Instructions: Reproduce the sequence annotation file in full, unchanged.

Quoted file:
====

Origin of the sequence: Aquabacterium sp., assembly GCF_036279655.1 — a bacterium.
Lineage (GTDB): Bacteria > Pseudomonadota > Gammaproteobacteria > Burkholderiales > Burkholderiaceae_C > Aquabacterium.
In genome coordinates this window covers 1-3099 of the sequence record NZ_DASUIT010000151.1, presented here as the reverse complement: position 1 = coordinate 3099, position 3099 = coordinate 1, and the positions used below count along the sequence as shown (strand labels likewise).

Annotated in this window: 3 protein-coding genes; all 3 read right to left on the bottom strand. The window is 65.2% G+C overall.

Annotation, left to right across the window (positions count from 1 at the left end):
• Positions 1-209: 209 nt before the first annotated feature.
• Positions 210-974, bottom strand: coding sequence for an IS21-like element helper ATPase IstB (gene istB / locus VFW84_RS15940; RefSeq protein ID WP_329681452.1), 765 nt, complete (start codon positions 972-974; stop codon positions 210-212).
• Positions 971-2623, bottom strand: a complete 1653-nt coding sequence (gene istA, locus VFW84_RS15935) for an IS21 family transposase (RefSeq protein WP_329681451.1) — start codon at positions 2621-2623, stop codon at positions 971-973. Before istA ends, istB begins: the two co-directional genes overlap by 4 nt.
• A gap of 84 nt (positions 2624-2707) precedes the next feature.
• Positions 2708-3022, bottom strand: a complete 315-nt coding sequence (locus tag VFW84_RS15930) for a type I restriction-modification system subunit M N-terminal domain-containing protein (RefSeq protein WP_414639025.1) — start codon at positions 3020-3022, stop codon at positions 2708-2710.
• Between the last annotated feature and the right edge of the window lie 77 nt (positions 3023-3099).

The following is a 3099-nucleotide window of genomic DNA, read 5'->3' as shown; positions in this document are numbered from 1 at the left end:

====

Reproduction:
Origin of the sequence: Aquabacterium sp., assembly GCF_036279655.1 — a bacterium.
Lineage (GTDB): Bacteria > Pseudomonadota > Gammaproteobacteria > Burkholderiales > Burkholderiaceae_C > Aquabacterium.
In genome coordinates this window covers 1-3099 of the sequence record NZ_DASUIT010000151.1, presented here as the reverse complement: position 1 = coordinate 3099, position 3099 = coordinate 1, and the positions used below count along the sequence as shown (strand labels likewise).

Annotated in this window: 3 protein-coding genes; all 3 read right to left on the bottom strand. The window is 65.2% G+C overall.

Annotation, left to right across the window (positions count from 1 at the left end):
• Positions 1-209: 209 nt before the first annotated feature.
• Positions 210-974, bottom strand: coding sequence for an IS21-like element helper ATPase IstB (gene istB / locus VFW84_RS15940; RefSeq protein ID WP_329681452.1), 765 nt, complete (start codon positions 972-974; stop codon positions 210-212).
• Positions 971-2623, bottom strand: a complete 1653-nt coding sequence (gene istA, locus VFW84_RS15935) for an IS21 family transposase (RefSeq protein WP_329681451.1) — start codon at positions 2621-2623, stop codon at positions 971-973. Before istA ends, istB begins: the two co-directional genes overlap by 4 nt.
• A gap of 84 nt (positions 2624-2707) precedes the next feature.
• Positions 2708-3022, bottom strand: a complete 315-nt coding sequence (locus tag VFW84_RS15930) for a type I restriction-modification system subunit M N-terminal domain-containing protein (RefSeq protein WP_414639025.1) — start codon at positions 3020-3022, stop codon at positions 2708-2710.
• Between the last annotated feature and the right edge of the window lie 77 nt (positions 3023-3099).

The following is a 3099-nucleotide window of genomic DNA, read 5'->3' as shown; positions in this document are numbered from 1 at the left end: